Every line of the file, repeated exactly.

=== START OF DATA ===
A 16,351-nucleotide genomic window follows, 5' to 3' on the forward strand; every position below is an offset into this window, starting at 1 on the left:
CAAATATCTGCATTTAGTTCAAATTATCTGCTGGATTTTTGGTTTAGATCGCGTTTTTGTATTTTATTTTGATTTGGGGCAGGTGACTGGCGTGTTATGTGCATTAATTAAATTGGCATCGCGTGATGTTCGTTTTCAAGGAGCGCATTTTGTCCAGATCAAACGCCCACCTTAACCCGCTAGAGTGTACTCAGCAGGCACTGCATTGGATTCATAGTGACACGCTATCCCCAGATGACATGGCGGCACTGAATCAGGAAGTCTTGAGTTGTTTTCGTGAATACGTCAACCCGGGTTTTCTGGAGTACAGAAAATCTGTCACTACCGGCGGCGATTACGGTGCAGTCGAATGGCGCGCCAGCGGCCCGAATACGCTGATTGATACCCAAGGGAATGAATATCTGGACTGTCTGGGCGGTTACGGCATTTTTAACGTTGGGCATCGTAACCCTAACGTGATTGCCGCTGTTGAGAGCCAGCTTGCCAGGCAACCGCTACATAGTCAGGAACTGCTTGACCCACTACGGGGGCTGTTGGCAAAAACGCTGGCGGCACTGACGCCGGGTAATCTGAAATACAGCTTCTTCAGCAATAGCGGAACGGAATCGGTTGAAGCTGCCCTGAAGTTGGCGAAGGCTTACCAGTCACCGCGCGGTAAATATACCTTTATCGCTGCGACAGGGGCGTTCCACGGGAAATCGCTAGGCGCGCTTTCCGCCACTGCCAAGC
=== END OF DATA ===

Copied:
A 16,351-nucleotide genomic window follows, 5' to 3' on the forward strand; every position below is an offset into this window, starting at 1 on the left:
CAAATATCTGCATTTAGTTCAAATTATCTGCTGGATTTTTGGTTTAGATCGCGTTTTTGTATTTTATTTTGATTTGGGGCAGGTGACTGGCGTGTTATGTGCATTAATTAAATTGGCATCGCGTGATGTTCGTTTTCAAGGAGCGCATTTTGTCCAGATCAAACGCCCACCTTAACCCGCTAGAGTGTACTCAGCAGGCACTGCATTGGATTCATAGTGACACGCTATCCCCAGATGACATGGCGGCACTGAATCAGGAAGTCTTGAGTTGTTTTCGTGAATACGTCAACCCGGGTTTTCTGGAGTACAGAAAATCTGTCACTACCGGCGGCGATTACGGTGCAGTCGAATGGCGCGCCAGCGGCCCGAATACGCTGATTGATACCCAAGGGAATGAATATCTGGACTGTCTGGGCGGTTACGGCATTTTTAACGTTGGGCATCGTAACCCTAACGTGATTGCCGCTGTTGAGAGCCAGCTTGCCAGGCAACCGCTACATAGTCAGGAACTGCTTGACCCACTACGGGGGCTGTTGGCAAAAACGCTGGCGGCACTGACGCCGGGTAATCTGAAATACAGCTTCTTCAGCAATAGCGGAACGGAATCGGTTGAAGCTGCCCTGAAGTTGGCGAAGGCTTACCAGTCACCGCGCGGTAAATATACCTTTATCGCTGCGACAGGGGCGTTCCACGGGAAATCGCTAGGCGCGCTTTCCGCCACTGCCAAGC